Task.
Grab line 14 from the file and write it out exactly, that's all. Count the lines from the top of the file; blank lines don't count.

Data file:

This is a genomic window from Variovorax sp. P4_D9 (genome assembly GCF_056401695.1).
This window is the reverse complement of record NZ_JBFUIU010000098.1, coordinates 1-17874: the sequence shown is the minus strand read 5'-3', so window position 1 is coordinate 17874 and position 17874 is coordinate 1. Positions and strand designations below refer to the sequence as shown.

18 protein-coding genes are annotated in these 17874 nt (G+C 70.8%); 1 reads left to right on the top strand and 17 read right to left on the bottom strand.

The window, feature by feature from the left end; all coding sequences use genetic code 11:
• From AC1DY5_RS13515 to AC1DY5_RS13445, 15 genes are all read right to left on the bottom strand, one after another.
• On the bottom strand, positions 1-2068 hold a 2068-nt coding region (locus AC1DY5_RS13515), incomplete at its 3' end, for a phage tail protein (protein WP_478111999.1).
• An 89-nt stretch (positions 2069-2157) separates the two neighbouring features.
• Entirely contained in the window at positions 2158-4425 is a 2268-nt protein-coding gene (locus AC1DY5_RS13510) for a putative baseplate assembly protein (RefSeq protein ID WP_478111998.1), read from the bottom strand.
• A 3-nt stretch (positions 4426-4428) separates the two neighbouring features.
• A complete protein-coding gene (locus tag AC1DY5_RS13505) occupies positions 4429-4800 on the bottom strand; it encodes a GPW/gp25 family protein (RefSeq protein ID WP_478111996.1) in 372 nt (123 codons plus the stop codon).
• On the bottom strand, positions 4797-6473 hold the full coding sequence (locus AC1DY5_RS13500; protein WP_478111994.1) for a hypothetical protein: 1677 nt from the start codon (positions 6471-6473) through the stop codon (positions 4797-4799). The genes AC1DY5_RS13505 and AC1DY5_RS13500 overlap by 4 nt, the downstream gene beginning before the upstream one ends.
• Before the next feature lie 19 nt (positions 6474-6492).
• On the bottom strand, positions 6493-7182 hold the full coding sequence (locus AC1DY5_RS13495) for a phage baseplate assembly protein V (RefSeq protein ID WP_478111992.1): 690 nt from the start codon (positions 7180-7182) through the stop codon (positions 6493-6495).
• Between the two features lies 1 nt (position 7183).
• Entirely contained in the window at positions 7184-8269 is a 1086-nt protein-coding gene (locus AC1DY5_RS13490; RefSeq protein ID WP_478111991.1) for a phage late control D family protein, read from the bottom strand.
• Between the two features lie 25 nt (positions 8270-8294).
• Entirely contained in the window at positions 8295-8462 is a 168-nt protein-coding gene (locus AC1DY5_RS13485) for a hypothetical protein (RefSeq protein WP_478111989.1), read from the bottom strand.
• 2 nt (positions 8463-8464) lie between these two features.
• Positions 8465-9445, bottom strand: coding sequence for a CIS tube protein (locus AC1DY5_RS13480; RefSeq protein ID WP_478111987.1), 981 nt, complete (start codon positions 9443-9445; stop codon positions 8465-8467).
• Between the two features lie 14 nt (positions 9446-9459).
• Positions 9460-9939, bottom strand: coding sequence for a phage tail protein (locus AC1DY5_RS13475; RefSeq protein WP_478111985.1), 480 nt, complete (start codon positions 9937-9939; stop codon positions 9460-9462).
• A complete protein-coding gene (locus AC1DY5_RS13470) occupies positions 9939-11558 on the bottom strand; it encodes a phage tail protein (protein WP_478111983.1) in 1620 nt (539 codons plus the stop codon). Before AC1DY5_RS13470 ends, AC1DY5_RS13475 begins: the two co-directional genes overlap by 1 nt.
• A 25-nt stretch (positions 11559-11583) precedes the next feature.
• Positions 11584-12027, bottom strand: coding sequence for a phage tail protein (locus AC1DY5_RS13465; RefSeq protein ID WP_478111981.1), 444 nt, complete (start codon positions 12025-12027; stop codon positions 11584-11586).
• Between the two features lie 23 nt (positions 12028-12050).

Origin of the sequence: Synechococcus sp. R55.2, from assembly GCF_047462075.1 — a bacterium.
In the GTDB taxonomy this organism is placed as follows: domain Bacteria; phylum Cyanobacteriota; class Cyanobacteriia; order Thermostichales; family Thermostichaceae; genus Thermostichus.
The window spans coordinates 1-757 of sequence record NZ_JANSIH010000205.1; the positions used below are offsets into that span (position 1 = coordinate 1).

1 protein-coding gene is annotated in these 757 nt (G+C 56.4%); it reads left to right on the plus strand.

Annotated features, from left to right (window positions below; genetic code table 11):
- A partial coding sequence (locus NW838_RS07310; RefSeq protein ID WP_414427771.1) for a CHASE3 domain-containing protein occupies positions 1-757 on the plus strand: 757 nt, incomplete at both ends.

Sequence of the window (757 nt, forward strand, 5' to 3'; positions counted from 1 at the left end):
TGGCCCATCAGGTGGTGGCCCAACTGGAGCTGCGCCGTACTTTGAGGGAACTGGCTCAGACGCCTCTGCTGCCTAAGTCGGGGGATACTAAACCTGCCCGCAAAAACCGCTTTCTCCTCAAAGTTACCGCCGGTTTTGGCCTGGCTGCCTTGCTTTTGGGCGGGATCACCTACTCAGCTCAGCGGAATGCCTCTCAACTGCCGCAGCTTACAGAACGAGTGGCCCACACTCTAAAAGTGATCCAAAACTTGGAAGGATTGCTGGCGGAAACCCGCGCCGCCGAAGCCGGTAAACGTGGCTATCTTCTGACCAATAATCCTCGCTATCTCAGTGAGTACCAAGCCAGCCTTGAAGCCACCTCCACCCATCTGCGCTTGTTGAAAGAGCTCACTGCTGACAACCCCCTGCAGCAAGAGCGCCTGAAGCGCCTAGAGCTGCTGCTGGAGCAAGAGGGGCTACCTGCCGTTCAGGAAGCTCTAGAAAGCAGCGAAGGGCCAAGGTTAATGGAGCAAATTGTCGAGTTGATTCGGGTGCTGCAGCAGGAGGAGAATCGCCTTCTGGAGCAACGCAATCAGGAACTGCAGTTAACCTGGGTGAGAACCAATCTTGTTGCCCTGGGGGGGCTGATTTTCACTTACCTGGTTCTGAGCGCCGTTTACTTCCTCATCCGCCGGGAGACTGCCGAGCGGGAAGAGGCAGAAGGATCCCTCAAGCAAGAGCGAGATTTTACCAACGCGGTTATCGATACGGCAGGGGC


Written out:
• Between the two features lies 1 nt (position 7183).